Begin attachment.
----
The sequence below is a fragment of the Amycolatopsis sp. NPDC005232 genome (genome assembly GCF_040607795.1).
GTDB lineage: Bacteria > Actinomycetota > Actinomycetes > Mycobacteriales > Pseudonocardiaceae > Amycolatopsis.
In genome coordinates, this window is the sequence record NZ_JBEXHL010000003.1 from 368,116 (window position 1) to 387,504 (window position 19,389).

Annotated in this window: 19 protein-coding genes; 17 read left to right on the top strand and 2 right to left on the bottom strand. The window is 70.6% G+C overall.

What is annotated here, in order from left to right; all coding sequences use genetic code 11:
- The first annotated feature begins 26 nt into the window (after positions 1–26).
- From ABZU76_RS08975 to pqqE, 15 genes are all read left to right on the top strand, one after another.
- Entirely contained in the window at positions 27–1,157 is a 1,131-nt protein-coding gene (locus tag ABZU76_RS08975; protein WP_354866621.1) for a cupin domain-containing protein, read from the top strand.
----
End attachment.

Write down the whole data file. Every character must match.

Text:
The sequence below is a fragment of the Amycolatopsis sp. NPDC005232 genome (genome assembly GCF_040607795.1).
GTDB lineage: Bacteria > Actinomycetota > Actinomycetes > Mycobacteriales > Pseudonocardiaceae > Amycolatopsis.
In genome coordinates, this window is the sequence record NZ_JBEXHL010000003.1 from 368,116 (window position 1) to 387,504 (window position 19,389).

Annotated in this window: 19 protein-coding genes; 17 read left to right on the top strand and 2 right to left on the bottom strand. The window is 70.6% G+C overall.

What is annotated here, in order from left to right; all coding sequences use genetic code 11:
- The first annotated feature begins 26 nt into the window (after positions 1–26).
- From ABZU76_RS08975 to pqqE, 15 genes are all read left to right on the top strand, one after another.
- Entirely contained in the window at positions 27–1,157 is a 1,131-nt protein-coding gene (locus tag ABZU76_RS08975; protein WP_354866621.1) for a cupin domain-containing protein, read from the top strand.